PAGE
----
Earlier in the week I wrote a blog post promising to share with you a slide deck put together that walks through what you should prepare yourself for with regards to the Tableau Conference in Austin, TX.
I’m happy to share with you not only the slide deck, but also a video of me presenting this information to the Phoenix Tableau User Group. This was originally recorded live via Periscope and broadcast on social media. I’ve saved the recording, cut it down a little, and packaged it on YouTube. The video is completely raw – true to life video taken on my iPhone 7 Plus.
In tandem I uploaded the slide deck to SlideShare connected to my LinkedIn profile. Check it out if you get a chance:
The last 6 months have been a huge whirlwind for me in terms of Tableau and the Tableau community. I started out the year attending a Saturday workshop on Tableau and am now a Desktop Certified Professional and two month veteran Tableau User Group leader.
The whirlwind has been part of my 2016 vision – to get more involved in Tableau and reaffirm (maybe strengthen is a better term) my commitment to data visualization.
Right around this time last year (think TC15) is when the rumbling of ideas mentioned above started to take shape. I wish I had been a little more agile and pushed to go to TC15. I know it would have been an overwhelming newbie experience. Alas, I didn’t do that, so I’m now jumping in to TC for the first time this year.
To help usher others into the conference and to leverage my community, I thought a great topic for our upcoming user group session would be the conference. Selfishly it has multiple purposes: get seasoned Tableau users interested in coming to our monthly user group, not be lonely in Austin, and (most significantly) force myself to dig deep into the heart of what I can expect at #data16.
So here’s what I’ve learned so far, and the mistakes I’ve made so far:
Pre-conference starts Sunday/Monday – I scheduled my flight pretty late on Monday and may miss out on portion of the Data + Women meetup
Hotel booking during conference purchasing – I didn’t do this because I was afraid to have my corporate card charged, didn’t realize there was no charge until October (now I am maybe 6 miles away from the epicenter)
Hands-on training sessions are 2 hours – that really eats away with sheer bulk learning opportunities
The month leading up to the conference is zooming- I should have prepped for a Phoenix mixer pre-conference, and scoped out a time/place for us to meetup in Austin.
Tips and tidbits I’ve picked up along the way that I think will be extremely valuable:
Pack extra battery/power for electronic devices
Bring business cards – I actually caught this one in time to get some printed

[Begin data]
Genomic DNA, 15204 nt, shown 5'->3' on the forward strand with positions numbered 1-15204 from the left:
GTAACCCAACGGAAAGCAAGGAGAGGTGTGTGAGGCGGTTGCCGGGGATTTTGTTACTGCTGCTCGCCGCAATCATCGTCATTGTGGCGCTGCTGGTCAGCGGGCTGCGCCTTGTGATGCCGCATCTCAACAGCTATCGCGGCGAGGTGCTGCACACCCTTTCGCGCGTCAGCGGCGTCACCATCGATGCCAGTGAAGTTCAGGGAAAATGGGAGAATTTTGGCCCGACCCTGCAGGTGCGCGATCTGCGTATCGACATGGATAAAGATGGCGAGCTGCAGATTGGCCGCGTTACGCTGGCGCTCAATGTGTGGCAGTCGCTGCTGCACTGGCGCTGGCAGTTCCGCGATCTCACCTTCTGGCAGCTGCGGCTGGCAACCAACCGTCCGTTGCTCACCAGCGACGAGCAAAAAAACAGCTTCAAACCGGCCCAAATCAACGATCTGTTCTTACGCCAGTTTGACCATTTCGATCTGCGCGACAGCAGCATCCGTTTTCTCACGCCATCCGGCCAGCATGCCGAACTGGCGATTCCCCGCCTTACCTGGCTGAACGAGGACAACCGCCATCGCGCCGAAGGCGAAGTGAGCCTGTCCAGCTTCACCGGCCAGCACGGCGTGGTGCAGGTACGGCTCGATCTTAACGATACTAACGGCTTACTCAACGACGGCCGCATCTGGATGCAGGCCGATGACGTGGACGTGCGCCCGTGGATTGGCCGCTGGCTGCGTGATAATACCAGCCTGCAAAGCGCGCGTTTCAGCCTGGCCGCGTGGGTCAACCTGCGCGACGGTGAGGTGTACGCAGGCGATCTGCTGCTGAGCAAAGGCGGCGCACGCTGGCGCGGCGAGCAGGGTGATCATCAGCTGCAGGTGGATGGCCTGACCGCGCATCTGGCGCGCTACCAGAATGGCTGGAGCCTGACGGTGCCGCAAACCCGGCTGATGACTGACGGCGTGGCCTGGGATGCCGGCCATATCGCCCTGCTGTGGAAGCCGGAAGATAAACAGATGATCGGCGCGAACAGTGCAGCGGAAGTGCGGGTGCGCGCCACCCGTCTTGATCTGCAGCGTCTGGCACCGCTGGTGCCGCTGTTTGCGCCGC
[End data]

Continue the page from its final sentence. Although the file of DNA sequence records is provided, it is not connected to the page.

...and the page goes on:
Ramp up social media – I’m trying!
Plan out food
Get the app – the app is all powerful
There are social/networking opportunities not to be missed, meetups and the nightly gatherings
Prepare for swag (admittedly I need to get more courageous about asking vendors for swag)
And one of the most valuable tips I read was to step outside of my industry comfort zone. I think this is one key piece of advice that will go the distance. I love understanding how people solve their problems and then using their solutions to help solve mine. Some of the heartache in the healthcare industry may be easily solved by a perception shift on tools and techniques used in the financial world.
My game plan for #data16 is to be as transparent as possible (without acquiring a stalker) about my whereabouts and keep everything casual. I’m committed to minimizing FOMO and maximizing living in the moment. And as part of my mission to enable others to harness the power of data visualization/visual analytics (and the power that Tableau has toward that), I feel it’s my duty to demonstrate and make the entire experience accessible. Some of my favorite UG feedback has been that I make Tableau and data fun and accessible.
Look for me to share my humble deck after Thursday’s PHXTUG meeting and I hope to hang out with you at #data16 (even if that means virtually!).
As I continue to read through Stephen Few’s “Signal: Understanding What Matters in a World of Noise” there have been some new charts or techniques I’ve come across.
In an attempt to understand their purpose on a deeper level (and implement them in my professional life), I’m on a mission to recreate them in Tableau.
First up is a funnel plot. Stephen explains that funnel plots are good when we may need to adjust something before an accurate comparison can be made. In the example video, I adjust how we’re looking at the average profit per item on a given order compared to all of the orders.
What’s interesting is that in tandem with this exercise, I’m working on an quantitative analysis class for my MBA, so there was quite a bit of intersection. I actually quickly pulled the confidence interval calculation (in particular the standard error equation) from the coursework.
I find that overall statistical jargon is really sub-par in explaining what is going on, and all the resources I used left me oscillating between “oh I totally get this” and “I have no idea what this means.” To that end, I’m open to any comments or feedback to the verbiage used in the video or expert knowledge you’d like to share.